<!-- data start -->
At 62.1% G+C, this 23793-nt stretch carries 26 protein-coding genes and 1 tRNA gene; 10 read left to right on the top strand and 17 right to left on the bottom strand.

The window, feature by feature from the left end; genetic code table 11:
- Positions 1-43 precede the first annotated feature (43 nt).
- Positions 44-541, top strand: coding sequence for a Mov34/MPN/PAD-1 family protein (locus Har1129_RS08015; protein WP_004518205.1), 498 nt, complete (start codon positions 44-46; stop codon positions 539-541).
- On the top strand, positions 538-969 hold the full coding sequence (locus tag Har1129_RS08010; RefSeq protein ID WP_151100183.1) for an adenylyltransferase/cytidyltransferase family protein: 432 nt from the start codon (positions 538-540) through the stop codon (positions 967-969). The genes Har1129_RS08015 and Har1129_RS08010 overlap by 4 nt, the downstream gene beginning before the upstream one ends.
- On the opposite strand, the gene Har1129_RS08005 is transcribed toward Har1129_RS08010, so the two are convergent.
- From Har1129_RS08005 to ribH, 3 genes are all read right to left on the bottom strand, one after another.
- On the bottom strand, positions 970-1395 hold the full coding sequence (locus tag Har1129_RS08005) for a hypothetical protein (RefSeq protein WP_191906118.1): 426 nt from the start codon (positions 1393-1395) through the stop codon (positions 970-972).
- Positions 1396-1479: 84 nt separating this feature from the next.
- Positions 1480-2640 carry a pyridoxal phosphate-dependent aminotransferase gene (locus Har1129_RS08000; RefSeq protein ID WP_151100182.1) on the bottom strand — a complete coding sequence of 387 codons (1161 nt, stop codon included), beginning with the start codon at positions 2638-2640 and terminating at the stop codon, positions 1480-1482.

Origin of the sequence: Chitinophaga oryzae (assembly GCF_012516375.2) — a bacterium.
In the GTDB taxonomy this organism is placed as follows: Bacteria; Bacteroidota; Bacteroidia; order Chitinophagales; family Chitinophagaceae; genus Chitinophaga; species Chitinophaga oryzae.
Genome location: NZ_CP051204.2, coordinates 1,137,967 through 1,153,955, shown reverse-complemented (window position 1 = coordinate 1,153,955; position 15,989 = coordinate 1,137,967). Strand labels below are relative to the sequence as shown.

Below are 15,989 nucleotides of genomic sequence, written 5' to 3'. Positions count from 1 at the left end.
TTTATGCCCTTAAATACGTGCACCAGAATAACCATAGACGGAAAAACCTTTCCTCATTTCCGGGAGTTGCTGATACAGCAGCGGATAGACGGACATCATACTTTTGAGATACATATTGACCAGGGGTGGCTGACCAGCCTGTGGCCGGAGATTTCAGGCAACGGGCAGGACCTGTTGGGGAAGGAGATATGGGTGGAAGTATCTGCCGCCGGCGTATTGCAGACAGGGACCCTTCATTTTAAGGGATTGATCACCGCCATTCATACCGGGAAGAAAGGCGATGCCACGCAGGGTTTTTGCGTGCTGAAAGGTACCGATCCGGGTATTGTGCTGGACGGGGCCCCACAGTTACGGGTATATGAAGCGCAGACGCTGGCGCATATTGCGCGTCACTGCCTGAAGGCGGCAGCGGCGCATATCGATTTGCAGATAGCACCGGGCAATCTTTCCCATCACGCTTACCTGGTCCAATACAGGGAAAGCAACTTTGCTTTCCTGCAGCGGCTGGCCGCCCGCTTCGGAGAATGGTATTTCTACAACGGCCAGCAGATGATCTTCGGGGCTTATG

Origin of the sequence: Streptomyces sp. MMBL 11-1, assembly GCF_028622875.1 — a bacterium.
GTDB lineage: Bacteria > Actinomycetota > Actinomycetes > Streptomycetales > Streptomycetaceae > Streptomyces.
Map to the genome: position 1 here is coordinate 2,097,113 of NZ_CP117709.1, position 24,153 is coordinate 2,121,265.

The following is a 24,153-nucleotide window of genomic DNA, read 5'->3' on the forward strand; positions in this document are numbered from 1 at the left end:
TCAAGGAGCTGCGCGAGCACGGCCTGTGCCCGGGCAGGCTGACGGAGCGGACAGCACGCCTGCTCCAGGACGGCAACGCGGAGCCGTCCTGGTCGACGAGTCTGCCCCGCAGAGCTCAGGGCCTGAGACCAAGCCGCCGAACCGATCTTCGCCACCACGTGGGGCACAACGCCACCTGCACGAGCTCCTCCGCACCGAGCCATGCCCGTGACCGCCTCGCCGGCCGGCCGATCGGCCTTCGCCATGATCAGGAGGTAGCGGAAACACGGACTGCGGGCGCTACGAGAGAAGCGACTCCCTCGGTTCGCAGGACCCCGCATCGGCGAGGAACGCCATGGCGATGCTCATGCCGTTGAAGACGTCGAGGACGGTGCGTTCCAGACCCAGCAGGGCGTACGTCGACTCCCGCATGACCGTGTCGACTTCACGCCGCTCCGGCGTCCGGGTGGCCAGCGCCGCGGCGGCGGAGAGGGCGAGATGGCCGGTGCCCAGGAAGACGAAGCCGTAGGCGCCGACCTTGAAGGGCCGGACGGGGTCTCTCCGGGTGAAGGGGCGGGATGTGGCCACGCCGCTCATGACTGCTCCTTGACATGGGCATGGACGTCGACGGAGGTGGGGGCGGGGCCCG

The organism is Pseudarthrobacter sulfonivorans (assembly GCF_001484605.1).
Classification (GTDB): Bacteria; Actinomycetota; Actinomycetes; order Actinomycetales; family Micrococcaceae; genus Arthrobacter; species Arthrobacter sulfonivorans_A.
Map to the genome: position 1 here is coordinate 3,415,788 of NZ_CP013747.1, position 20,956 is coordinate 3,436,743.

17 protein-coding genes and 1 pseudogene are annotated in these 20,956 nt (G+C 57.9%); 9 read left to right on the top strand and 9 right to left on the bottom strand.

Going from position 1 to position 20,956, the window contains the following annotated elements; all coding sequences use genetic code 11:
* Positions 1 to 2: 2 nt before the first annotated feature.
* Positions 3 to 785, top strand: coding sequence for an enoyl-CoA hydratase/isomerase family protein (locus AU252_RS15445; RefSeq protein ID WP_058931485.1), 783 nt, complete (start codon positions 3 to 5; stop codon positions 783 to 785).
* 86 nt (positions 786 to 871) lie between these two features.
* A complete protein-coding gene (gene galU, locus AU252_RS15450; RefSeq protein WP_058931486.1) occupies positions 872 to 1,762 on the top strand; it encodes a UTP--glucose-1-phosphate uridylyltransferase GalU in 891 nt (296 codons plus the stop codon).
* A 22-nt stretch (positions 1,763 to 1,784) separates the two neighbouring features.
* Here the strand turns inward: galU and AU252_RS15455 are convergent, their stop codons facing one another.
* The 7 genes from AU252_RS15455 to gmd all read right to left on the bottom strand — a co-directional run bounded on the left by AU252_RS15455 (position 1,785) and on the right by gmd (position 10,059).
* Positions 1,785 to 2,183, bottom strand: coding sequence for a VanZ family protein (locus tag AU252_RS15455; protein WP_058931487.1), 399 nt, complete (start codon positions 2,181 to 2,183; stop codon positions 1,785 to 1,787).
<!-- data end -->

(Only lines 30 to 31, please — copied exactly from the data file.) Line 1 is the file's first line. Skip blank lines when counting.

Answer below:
* A 22-nt stretch (positions 1,763 to 1,784) separates the two neighbouring features.
* Here the strand turns inward: galU and AU252_RS15455 are convergent, their stop codons facing one another.